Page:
22. At outset of Dr Kamha commencing professional work in September 2014 the Committee considers he should have sent a terms of engagement letter setting out the matters required in Standard 4.4. In this case there were a number of individuals giving instructions and there was a lack of consistency in those instructions. It was important in this situation to ensure his client, (the Trust) knew exactly what professional work he was doing and the likely costs involved.

23. The effect of not sending the terms of engagement was that the Trust was not aware of the level of work Dr Kamha had carried out and the costs involved. Mr Akhtar said in his evidence that he thought Dr Kamha had only undertaken preliminary sketches or concept design. He appeared unaware that all of the work up to the planning stage had been completed. He said in his evidence that more detailed technical drawings would have been needed.

24. Mr Akhtar said in his evidence they were surprised to receive an invoice for the amount claimed. He said that he thought that the bill would be for around £2000 to £3000 which is what Dr Kamha had suggested they pay the second architect for what they thought was similar work. Because of this the Trust did not agree to pay Dr Kamha’s fees and agreed only to pay £2000 to £3000 as they considered this reflected the work that had been done. Whatever the reasons for the termination of Dr Kamha’s instructions the Committee considers the lack of terms of agreement contributed to the dispute between him and the Trust.

25. The requirement to send a letter of engagement is to protect both parties and in failing to send such a letter Dr Kamha placed himself and the Trust at risk. Dr Kamha explained that he had made a significant financial loss including having to pay third party fees because there was no agreement as to who was responsible for paying for third party fees. Although Dr Kamha stated he notified his broker about the project, the Trust was at risk of the insurer not paying any claim because of the lack of a written agreement.

26. For the reasons stated above, the Committee has concluded that Dr Kahma’s conduct was in breach of standard 4.4 of the Code.

27. In the light of its findings of breaches of the Code as set out above, the Committee is satisfied that Dr Kamha’s conduct fell short of the standard required of a registered person. The Committee considers that regardless of his desire to assist on an informal basis there was a professional obligation at the heart of every relationship between client and architect, whether paid or not, to set out clearly the terms covered in Standard 4.4. The Committee considers Dr Kamha’s failure to adhere to this professional obligation regardless of his reasons for doing so amounts to unacceptable professional conduct.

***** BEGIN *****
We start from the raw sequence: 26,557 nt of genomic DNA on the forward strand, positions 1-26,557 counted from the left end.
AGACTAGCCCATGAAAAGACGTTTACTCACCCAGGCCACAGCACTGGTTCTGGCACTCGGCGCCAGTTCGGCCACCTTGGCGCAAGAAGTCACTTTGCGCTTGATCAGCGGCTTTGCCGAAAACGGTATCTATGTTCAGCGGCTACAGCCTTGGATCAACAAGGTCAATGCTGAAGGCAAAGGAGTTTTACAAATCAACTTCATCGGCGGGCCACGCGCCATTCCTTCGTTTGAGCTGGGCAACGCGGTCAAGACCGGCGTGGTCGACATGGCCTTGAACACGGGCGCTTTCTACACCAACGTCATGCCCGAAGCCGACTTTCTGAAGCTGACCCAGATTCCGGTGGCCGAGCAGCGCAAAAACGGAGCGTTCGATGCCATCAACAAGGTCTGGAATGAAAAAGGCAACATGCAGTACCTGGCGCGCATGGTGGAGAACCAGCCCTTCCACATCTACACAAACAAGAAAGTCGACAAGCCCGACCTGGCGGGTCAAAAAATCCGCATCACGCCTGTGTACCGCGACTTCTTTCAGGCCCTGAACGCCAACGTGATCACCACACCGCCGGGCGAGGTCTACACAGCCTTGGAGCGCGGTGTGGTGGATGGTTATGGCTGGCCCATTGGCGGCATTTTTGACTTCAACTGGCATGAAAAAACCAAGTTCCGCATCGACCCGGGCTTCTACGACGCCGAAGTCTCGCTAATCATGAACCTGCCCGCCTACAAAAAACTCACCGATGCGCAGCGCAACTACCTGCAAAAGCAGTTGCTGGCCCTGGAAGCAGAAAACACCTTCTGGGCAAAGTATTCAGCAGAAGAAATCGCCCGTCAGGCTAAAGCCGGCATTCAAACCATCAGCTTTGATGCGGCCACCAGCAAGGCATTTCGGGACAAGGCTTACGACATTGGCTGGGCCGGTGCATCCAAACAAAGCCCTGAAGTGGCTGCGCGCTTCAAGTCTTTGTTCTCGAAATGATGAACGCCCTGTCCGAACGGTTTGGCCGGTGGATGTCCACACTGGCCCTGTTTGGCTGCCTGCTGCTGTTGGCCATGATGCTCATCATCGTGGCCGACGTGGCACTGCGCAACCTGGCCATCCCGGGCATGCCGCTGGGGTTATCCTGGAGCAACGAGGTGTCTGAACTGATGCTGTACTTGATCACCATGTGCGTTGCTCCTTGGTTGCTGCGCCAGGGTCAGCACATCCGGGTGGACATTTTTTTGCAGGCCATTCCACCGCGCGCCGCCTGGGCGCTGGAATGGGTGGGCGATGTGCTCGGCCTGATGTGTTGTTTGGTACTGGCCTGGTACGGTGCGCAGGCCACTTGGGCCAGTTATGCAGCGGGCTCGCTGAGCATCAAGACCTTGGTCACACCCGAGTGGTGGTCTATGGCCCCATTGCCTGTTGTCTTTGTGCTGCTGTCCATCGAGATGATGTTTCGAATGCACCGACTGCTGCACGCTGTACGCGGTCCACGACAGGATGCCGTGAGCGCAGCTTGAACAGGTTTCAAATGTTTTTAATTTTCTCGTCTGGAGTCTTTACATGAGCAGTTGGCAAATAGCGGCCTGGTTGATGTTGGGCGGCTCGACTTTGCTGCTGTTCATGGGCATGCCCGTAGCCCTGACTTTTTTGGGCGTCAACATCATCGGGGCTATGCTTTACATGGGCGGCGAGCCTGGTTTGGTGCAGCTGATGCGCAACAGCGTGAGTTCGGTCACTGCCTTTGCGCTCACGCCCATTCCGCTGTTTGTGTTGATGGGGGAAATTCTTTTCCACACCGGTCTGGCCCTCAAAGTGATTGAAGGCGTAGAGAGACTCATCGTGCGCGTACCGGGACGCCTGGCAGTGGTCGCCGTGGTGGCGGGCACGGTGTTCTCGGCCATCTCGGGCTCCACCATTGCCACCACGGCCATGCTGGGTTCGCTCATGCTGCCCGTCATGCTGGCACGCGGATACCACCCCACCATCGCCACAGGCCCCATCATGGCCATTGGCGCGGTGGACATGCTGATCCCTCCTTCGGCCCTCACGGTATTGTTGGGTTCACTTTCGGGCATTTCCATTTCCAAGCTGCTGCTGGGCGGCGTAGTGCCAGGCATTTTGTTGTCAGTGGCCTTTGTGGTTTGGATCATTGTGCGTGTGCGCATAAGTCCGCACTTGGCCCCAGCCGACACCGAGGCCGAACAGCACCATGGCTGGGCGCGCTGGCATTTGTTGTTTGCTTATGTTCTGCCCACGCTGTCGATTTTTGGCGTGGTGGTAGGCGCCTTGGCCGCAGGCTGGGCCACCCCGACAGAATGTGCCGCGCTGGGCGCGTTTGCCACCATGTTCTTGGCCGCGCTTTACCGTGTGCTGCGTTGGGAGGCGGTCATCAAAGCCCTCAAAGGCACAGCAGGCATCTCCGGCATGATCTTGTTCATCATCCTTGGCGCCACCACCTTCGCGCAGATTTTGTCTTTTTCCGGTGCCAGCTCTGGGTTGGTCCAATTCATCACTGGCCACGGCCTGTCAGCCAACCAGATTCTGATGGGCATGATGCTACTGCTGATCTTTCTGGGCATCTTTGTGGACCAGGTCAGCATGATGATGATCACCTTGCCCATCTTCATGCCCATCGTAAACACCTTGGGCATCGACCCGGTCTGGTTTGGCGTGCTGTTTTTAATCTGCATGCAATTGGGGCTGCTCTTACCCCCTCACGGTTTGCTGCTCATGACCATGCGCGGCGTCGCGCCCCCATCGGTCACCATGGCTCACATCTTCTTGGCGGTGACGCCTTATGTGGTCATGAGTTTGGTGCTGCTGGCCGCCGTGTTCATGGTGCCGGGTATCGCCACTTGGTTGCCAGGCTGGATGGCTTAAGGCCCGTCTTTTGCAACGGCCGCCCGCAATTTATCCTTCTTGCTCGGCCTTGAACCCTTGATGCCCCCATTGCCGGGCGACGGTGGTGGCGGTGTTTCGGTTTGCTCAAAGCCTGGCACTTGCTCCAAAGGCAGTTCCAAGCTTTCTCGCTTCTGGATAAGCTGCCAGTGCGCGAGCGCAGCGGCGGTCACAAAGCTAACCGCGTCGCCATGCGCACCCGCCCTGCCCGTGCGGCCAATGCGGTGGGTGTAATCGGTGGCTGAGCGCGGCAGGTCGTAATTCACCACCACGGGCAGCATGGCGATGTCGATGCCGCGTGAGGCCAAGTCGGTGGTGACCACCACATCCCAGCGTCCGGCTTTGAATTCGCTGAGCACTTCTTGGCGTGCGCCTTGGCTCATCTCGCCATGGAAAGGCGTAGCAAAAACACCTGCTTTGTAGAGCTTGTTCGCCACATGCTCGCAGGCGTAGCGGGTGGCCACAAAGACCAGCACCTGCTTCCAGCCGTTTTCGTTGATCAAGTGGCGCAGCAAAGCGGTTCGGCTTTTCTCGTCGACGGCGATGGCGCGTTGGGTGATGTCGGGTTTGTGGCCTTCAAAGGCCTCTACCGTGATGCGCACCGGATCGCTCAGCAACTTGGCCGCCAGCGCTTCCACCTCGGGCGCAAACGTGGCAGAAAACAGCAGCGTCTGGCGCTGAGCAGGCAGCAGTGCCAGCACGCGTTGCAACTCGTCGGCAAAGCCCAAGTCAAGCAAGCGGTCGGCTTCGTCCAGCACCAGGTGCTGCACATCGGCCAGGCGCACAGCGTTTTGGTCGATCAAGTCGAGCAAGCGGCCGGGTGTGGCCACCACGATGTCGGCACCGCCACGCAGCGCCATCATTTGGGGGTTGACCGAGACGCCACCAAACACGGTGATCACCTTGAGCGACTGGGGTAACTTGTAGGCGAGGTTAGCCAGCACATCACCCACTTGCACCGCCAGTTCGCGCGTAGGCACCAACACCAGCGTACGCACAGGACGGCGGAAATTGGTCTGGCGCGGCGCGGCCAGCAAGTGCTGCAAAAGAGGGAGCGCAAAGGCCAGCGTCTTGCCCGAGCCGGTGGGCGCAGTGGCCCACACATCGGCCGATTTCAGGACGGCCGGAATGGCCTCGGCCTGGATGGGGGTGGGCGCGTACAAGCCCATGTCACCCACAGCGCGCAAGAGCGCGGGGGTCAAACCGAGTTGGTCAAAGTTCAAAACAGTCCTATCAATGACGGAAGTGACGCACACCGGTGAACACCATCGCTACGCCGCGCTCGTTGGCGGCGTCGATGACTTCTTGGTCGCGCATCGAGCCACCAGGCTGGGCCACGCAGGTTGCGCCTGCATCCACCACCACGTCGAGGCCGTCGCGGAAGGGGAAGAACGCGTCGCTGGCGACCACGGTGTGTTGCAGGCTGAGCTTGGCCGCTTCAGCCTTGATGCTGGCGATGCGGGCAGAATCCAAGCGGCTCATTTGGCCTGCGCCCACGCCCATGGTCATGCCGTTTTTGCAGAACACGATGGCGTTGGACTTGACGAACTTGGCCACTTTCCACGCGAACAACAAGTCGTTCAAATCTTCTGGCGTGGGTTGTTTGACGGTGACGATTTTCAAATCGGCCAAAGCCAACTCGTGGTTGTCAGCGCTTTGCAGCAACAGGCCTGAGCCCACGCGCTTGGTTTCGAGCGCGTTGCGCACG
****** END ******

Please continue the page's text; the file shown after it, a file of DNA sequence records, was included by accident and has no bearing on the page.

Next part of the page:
28. Dr Kamha then spoke in mitigation. He provided the committee with two testimonials.

29. In reaching its decision, and in considering whether to impose a sanction, the Committee has had regard to the public interest, the need to protect the public, to maintain the collective reputation of the profession and to declare and uphold proper standards of conduct and performance. Its purpose is not to be punitive. The Committee has also taken into account Dr Kamha’s interests and the indicative sanctions guidance and the need to act proportionately. It has carefully considered the representations Dr Kamha made.

30. The Committee has had regard to the fact that Dr Kamha has engaged and cooperated fully with the process and attended this hearing. The Committee appreciates that this process has had an adverse effect on Dr Kamha and he have said that he has suffered reputational damage and loss of work. The Committee also took account of the fact that Dr Kamha has not benefitted financially from this work and has suffered a financial loss.

31. The Committee had regard to Dr Kamha’s genuine expression of remorse and his apology to the Committee. He explained that you has learned a valuable lesson from this experience and in the future he would ensure that terms of engagement were sent at the beginning of every job.

32. The Committee has taken into account that Dr Kamha has no adverse regulatory findings made against him in a career spanning some 30 years. The Committee noted the content of the testimonials which spoke highly of his honesty and integrity and professionalism.

33. The Committee accepts that Dr Kamha’s actions were not deliberate. The Committee accepts that his failure was a result of the unique nature of the relationship with the Trustees and his desire to assist in some part on a pro bono basis. However, the failure had the consequence of leading to a dispute because the Trustees were not clear what his fees would be. The Committee has had regard to the fact that Dr Kamha’s fees were not in fact paid by the Trust and there is no evidence that it has suffered any loss as a result.

34. The Committee has first of all considered whether no sanction should be imposed but considered that as Dr Kamha has been found guilty of a fundamental breach of the Code, governing the relationship between architect and client, it would be inappropriate for that not to be marked by the imposition of a sanction. The Committee has then considered whether to impose a reprimand.

35. The Committee had regard to the ISG and noted that a reprimand is appropriate where the following factors are present:

– Evidence that the conduct has not seriously affected clients;
– Insight into failings;
– Genuine expression of regret;
– Corrective steps taken;
– Previous good disciplinary history;

36. The Committee considered that although the Trust was shocked to receive the invoice their interests have not been seriously affected by the lack of terms of engagement. In the Committee’s view Dr Kamha has demonstrated some insight and assured the Committee that there would be no repetition of the conduct. There was a genuine expression of remorse and regret and Dr Kamha has had a long and unblemished professional career.

37. The Committee balanced this with the need to ensure that the public interest and the reputation of the profession were upheld. In all the circumstances the Committee considered that a reprimand was the appropriate and proportionate sanction.

38. The Committee considered in this case that a penalty order was not warranted and would be disproportionate in the circumstances.

39. That concludes this determination.